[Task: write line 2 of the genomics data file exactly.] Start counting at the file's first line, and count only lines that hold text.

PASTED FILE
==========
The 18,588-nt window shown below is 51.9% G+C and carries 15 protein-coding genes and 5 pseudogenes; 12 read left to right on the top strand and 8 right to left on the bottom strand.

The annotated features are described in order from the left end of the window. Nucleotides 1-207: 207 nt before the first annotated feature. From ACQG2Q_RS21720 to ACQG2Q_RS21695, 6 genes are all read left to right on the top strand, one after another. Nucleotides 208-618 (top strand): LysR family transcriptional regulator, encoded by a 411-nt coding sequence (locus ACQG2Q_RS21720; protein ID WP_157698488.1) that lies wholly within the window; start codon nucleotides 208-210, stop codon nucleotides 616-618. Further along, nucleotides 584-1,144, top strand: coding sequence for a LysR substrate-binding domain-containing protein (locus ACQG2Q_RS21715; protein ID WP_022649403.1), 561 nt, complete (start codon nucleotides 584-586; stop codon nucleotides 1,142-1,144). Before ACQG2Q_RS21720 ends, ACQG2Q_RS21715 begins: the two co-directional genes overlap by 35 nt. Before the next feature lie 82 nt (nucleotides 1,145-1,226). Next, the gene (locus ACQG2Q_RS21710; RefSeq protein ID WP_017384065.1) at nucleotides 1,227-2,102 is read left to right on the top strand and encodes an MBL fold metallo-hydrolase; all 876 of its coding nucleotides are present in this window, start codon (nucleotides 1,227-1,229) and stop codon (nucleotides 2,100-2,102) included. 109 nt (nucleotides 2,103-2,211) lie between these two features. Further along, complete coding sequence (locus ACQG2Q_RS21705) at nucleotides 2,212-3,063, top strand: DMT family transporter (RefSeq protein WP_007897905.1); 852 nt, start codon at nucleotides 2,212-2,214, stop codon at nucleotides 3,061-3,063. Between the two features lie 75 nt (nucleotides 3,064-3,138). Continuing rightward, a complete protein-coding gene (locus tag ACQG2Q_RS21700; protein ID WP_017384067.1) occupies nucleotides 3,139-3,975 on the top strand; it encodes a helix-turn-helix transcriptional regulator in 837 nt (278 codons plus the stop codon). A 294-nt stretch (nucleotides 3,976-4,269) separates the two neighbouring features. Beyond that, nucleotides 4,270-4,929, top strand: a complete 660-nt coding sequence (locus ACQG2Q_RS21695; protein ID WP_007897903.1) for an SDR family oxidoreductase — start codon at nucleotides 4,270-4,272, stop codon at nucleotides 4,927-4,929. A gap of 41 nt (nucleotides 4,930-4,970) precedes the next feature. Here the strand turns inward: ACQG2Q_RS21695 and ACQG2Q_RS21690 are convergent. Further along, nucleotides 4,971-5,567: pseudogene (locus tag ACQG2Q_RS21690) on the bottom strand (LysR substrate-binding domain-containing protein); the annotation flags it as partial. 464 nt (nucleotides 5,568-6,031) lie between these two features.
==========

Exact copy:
The annotated features are described in order from the left end of the window. Nucleotides 1-207: 207 nt before the first annotated feature. From ACQG2Q_RS21720 to ACQG2Q_RS21695, 6 genes are all read left to right on the top strand, one after another. Nucleotides 208-618 (top strand): LysR family transcriptional regulator, encoded by a 411-nt coding sequence (locus ACQG2Q_RS21720; protein ID WP_157698488.1) that lies wholly within the window; start codon nucleotides 208-210, stop codon nucleotides 616-618. Further along, nucleotides 584-1,144, top strand: coding sequence for a LysR substrate-binding domain-containing protein (locus ACQG2Q_RS21715; protein ID WP_022649403.1), 561 nt, complete (start codon nucleotides 584-586; stop codon nucleotides 1,142-1,144). Before ACQG2Q_RS21720 ends, ACQG2Q_RS21715 begins: the two co-directional genes overlap by 35 nt. Before the next feature lie 82 nt (nucleotides 1,145-1,226). Next, the gene (locus ACQG2Q_RS21710; RefSeq protein ID WP_017384065.1) at nucleotides 1,227-2,102 is read left to right on the top strand and encodes an MBL fold metallo-hydrolase; all 876 of its coding nucleotides are present in this window, start codon (nucleotides 1,227-1,229) and stop codon (nucleotides 2,100-2,102) included. 109 nt (nucleotides 2,103-2,211) lie between these two features. Further along, complete coding sequence (locus ACQG2Q_RS21705) at nucleotides 2,212-3,063, top strand: DMT family transporter (RefSeq protein WP_007897905.1); 852 nt, start codon at nucleotides 2,212-2,214, stop codon at nucleotides 3,061-3,063. Between the two features lie 75 nt (nucleotides 3,064-3,138). Continuing rightward, a complete protein-coding gene (locus tag ACQG2Q_RS21700; protein ID WP_017384067.1) occupies nucleotides 3,139-3,975 on the top strand; it encodes a helix-turn-helix transcriptional regulator in 837 nt (278 codons plus the stop codon). A 294-nt stretch (nucleotides 3,976-4,269) separates the two neighbouring features. Beyond that, nucleotides 4,270-4,929, top strand: a complete 660-nt coding sequence (locus ACQG2Q_RS21695; protein ID WP_007897903.1) for an SDR family oxidoreductase — start codon at nucleotides 4,270-4,272, stop codon at nucleotides 4,927-4,929. A gap of 41 nt (nucleotides 4,930-4,970) precedes the next feature. Here the strand turns inward: ACQG2Q_RS21695 and ACQG2Q_RS21690 are convergent. Further along, nucleotides 4,971-5,567: pseudogene (locus tag ACQG2Q_RS21690) on the bottom strand (LysR substrate-binding domain-containing protein); the annotation flags it as partial. 464 nt (nucleotides 5,568-6,031) lie between these two features.